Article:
I recently read a book entitled, “The Art of Medicine: What Every Doctor and Patient Should Know,” by Kevin J. Soden, M.D. (I would highly recommend this book to everyone!) Dr. Soden had a lot of good information for patients, and it got me thinking that we are never really taught how to be a good patient. So, the purpose of this post is to give you a few tips, mostly from Dr. Soden, but I’ll throw in my two cents as well.
It is important to think about the doctor-patient relationship as just that – a relationship. Oftentimes, how successful this relationship is can determine whether or not you get well. And, with all relationships, communication is key. According to Dr. Soden, “History taking alone accounts for the correct diagnosis 70% of the time,” with hands-on exams and laboratory work making up the remaining 30%. So what does this mean? It means that the chances of your doctor making the right diagnosis is almost completely up to what you tell him. If you withhold information for whatever reason, your doctor won’t be able to help you in the best way possible.
One of the sad things about modern medicine, for both doctors and patients, is that doctors don’t have enough time to spend with patients. (Yes, doctors WOULD like to spend more time with you!) This is an unfortunate symptom of some of the greater problems plaguing medicine today. In the past thirty years, HMOs have taken over health care, and, to make a long story short, doctors only get compensated for procedures. That means your doctor makes more money if he orders more lab tests for you, even if you don’t need them, while he won’t make more money for just spending the extra time with you taking your history, which, as I said before, is usually a more useful diagnostic tool. I.E., doctors are less satisfied with their jobs because they get less time with patients, and patients are less satisfied with their doctors because they don’t feel like they’re getting listened to.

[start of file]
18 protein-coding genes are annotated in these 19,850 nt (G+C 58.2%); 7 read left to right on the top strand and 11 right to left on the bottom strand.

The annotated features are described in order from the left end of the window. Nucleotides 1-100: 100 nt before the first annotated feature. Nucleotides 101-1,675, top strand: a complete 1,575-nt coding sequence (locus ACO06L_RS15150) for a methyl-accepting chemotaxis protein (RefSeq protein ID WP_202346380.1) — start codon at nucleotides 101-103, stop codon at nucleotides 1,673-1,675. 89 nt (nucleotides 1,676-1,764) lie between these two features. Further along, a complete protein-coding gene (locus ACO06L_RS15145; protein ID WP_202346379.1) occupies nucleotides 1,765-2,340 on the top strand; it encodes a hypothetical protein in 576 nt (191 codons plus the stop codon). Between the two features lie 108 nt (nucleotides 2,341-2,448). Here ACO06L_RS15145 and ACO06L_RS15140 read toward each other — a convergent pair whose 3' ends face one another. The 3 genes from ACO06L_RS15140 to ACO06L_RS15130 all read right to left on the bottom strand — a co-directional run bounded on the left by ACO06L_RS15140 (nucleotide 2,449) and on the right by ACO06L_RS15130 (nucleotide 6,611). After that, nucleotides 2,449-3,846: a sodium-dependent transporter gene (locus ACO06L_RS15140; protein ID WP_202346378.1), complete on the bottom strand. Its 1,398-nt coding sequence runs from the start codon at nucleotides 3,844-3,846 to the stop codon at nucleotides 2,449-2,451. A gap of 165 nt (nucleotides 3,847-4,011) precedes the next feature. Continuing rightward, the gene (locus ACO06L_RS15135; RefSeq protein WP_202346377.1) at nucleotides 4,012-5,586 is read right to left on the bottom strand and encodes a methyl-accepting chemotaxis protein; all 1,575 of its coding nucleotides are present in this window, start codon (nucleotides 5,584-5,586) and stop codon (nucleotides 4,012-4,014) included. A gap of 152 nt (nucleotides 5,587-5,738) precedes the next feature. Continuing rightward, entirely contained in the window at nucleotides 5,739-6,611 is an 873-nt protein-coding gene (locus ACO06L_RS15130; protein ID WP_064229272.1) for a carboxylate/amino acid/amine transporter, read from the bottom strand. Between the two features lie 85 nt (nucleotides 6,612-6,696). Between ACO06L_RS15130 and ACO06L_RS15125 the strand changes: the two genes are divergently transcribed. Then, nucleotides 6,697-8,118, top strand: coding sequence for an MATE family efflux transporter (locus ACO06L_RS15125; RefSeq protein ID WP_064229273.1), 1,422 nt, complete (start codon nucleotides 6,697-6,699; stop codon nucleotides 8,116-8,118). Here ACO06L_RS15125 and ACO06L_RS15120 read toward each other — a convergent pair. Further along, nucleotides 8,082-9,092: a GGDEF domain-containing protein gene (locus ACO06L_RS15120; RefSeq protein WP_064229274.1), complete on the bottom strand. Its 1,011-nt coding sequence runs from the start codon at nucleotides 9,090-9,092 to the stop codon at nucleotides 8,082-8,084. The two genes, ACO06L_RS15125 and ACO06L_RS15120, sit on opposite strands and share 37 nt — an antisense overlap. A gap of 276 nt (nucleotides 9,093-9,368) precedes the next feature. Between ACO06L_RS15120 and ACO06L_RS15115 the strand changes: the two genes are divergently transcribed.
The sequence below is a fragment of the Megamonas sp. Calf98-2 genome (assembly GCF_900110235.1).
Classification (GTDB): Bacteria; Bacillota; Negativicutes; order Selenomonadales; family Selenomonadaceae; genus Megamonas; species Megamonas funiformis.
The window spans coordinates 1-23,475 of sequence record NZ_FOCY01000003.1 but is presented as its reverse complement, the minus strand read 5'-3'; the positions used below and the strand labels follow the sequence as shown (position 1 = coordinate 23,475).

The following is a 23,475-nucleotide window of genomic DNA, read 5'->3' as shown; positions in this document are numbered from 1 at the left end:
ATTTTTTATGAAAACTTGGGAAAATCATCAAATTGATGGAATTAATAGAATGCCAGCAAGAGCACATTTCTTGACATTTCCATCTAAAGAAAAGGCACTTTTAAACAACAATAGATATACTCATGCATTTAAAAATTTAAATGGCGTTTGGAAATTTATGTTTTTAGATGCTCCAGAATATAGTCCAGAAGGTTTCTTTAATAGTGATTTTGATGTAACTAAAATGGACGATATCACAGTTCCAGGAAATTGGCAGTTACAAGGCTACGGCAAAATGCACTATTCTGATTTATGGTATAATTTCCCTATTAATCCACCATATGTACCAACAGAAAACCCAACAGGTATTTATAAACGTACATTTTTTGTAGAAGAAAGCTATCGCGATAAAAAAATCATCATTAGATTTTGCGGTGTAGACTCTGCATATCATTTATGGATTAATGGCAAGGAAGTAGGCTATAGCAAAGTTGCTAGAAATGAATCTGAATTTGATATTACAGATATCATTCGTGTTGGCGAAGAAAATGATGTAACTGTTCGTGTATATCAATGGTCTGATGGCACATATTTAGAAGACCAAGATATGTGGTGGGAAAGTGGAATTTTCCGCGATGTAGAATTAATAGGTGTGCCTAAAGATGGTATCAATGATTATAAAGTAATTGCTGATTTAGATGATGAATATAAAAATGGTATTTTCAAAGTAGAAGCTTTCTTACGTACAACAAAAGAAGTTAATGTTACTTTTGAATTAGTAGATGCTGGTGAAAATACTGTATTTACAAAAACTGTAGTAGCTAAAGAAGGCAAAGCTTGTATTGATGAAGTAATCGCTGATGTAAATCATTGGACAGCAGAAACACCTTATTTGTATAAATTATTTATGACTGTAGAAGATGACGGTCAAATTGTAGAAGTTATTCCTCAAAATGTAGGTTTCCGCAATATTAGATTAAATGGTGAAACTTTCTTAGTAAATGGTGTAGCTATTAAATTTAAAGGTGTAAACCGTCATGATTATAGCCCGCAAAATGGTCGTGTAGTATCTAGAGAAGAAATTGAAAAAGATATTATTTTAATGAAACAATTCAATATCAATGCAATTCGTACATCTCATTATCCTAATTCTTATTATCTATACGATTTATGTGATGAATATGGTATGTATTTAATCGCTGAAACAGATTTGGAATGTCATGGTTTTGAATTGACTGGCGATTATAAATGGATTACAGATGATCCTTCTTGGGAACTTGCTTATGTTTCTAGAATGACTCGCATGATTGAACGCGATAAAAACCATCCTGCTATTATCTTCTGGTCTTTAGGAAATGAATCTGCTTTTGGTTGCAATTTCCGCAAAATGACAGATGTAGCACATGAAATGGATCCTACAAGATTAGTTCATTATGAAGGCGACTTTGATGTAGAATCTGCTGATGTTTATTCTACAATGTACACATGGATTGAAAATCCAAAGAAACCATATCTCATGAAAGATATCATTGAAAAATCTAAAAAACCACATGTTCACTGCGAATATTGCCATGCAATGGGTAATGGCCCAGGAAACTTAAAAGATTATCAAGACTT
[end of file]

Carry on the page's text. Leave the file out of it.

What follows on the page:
So, what can you do about it? Well, there are a number of things Soden recommends. Here is his top 10 list for helping your physician make the correct diagnosis:
- Think about your problem before seeing your doctor, and write down all the pertinent facts so you don’t forget the most important things.
- Decide what the key issues are that you want answered and prioritize them.
- Think about your symptoms – when did they begin, how long do they last, and what changes them for better or worse.
- Tell your story succinctly so that your doctor can ask questions to clarify your concerns.
- Don’t be afraid to tell your doctor about the signs and symptoms that are bothering you even if he doesn’t specifically ask about them.
- Do mention anything that is difference about you since your last visit because the change could be related to your medical problem or to a medicine you are taking.
- List all the medications and supplements you are taking.
- Be honest about the level of pain that occurs during the physical examination. Downplaying this may cause the doctor to underestimate your problem.
- Don’t wait until the doctor is leaving the room before mentioning a particular concern you have or the problem might not get the attention it deserves.